As noted last night, the NFL has gotten plenty of things wrong in the #DeflateGate saga. But it has mastered the art and science of public relations.
The league delivered what seemed as of Tuesday afternoon to be the death blow to Brady’s case, at least in the court of public opinion, by declaring in Commissioner Roger Goodell’s 20-page ruling released to the media (curiously, the ruling in the Greg Hardy case that knocked the Commissioner’s punishment from 10 games to four was not released to the media) and in the press release accompanying the ruling that “important new information” was discovered during the appeal process.
“On or shortly before March 6, the day that Tom Brady met with independent investigator Ted Wells and his colleagues, Brady directed that the cell phone he had used for the prior four months be destroyed,” the four-paragraph press release states in paragraph three. “He did so even though he was aware that the investigators had requested access to text messages and other electronic information that had been stored on that phone. During the four months that the cell phone was in use, Brady had exchanged nearly 10,000 text messages, none of which can now be retrieved from that device. The destruction of the cell phone was not disclosed until June 18, almost four months after the investigators had first sought electronic information from Brady.”
That paragraph evoked a “wow” from anyone who read it. Multiple members of the media declared that the revelation was “shocking.” It galvanized the opinions of those who believe Brady is guilty, and it left those who believe in him with one less reason to believe.
But here’s the biggest flaw of logic in that arguably trumped-up disclosure. If this really was “new information” that Brady concealed during his meeting with Ted Wells (as noted at the bottom of page 12 of the ruling), why didn’t “The Enforcer” attempt to impose greater discipline on Brady than the four-game suspension levied without knowing that he had “destroyed” his cell phone?
Goodell calls the development “very troubling” at page 13 of the ruling, accusing Brady of a “deliberate effort to ensure that investigators would never have access to information he had been asked to produce,” of “conceal[ing] potentially relevant evidence to undermine the investigation,” and of “conceal[ing] for months that he had destroyed the cellphone requested by the investigators.”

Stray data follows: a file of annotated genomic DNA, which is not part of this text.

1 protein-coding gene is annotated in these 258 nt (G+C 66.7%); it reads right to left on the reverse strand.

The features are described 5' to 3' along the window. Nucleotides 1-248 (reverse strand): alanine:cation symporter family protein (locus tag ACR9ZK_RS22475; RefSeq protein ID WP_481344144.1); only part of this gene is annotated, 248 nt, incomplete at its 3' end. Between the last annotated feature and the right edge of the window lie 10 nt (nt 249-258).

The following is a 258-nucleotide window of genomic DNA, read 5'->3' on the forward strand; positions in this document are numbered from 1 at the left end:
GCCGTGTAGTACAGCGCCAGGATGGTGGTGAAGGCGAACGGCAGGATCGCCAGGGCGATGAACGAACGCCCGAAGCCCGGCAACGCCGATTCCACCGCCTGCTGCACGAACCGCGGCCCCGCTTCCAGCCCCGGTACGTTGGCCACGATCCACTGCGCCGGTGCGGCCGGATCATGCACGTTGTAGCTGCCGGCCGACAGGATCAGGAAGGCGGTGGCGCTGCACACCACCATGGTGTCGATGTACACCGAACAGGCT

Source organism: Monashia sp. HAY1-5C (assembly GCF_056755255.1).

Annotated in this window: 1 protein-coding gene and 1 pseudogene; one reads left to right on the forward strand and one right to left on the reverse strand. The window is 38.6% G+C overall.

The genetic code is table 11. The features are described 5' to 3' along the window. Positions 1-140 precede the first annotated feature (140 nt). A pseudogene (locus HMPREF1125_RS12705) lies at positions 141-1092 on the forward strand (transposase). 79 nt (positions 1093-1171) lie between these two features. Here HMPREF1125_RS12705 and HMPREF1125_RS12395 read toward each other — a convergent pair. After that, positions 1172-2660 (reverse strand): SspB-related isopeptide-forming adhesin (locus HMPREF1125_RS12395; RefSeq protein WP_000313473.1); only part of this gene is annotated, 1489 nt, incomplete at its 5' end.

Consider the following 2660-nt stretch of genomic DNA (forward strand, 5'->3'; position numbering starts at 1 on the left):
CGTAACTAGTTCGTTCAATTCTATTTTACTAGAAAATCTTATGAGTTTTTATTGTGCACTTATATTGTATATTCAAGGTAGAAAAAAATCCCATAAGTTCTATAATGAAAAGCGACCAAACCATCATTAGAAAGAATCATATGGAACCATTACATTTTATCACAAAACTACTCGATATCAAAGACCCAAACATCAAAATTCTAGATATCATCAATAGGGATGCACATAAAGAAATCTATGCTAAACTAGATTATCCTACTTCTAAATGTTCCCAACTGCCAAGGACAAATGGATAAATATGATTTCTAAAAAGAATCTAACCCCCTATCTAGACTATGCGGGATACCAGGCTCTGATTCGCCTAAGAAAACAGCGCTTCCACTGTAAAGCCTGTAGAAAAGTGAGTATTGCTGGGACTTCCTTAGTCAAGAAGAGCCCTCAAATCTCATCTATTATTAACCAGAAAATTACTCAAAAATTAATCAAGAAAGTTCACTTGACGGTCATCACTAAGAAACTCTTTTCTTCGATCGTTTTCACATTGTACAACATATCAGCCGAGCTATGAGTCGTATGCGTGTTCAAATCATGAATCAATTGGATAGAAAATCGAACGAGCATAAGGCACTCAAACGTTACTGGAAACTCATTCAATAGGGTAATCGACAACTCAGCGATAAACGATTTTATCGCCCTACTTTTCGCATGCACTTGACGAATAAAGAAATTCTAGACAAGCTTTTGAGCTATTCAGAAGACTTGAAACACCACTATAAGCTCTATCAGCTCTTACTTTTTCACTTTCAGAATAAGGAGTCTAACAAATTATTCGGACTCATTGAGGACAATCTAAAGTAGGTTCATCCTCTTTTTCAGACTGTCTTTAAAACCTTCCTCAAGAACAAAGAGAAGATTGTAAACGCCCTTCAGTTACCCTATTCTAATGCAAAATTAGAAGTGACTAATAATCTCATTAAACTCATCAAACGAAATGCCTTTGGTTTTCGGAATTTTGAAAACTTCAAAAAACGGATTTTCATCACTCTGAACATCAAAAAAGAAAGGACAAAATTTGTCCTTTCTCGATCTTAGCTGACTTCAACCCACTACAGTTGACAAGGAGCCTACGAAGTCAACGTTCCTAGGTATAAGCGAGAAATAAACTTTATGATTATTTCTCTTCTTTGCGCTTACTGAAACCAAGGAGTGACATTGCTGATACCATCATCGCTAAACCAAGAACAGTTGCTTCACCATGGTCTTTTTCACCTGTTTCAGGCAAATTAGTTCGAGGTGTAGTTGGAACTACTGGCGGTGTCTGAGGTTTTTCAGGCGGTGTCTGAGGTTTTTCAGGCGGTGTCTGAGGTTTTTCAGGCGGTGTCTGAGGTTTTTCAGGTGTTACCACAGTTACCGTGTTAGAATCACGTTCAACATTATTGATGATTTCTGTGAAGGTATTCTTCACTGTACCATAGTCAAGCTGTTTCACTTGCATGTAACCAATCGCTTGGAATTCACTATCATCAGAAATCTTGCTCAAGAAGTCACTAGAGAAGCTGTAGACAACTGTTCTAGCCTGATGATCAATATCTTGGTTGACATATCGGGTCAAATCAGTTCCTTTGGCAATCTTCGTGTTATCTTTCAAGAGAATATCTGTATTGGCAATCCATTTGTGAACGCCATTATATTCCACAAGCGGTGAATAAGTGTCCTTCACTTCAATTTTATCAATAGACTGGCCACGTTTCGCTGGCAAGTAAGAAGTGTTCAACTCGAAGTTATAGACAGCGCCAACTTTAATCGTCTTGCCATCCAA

In other words, Goodell determined that this new information meant Brady hadn’t simply failed to cooperate with the investigation but that he had affirmatively obstructed it. Which, if true, should have resulted in new and enhanced penalties.
But the 20-page, single-spaced ruling never addresses the obvious consequence to the conclusion that, only five days before the hearing, Brady shot himself in the foot with a smoking gun that proves an intentional effort to hide evidence.
At a minimum, the case should have been immediately remanded to Troy Vincent (or to whoever actually made the original decision) for proceedings aimed at exploring whether Brady’s previously unknown conduct justifies separate discipline. But that didn’t happen, possibly (probably) because a full-blown examination of the issue would have undermined the very useful P.R. message that Tom Brady destroyed his cell phone.
Already, Brady has offered an alternative explanation, beyond the one that appeared tucked into footnote 11 on page 12 of the ruling. If the NFL had done what seemed logical and reasonable in light of this brand-new notion that Tom Brady destroyed his cell phone and commissioned a full-blown examination of the issue, the end result may have diluted the P.R. message that rocketed from coast to coast on Tuesday afternoon, on the trail that had been blazed by the seemingly outrageous disclosure from Stephen A. Smith on Tuesday morning that Tom Brady destroyed his cell phone.
The league wants us all to believe that. But if the league truly believed it, the league should have done more than simply use it to justify the suspension that already had been imposed.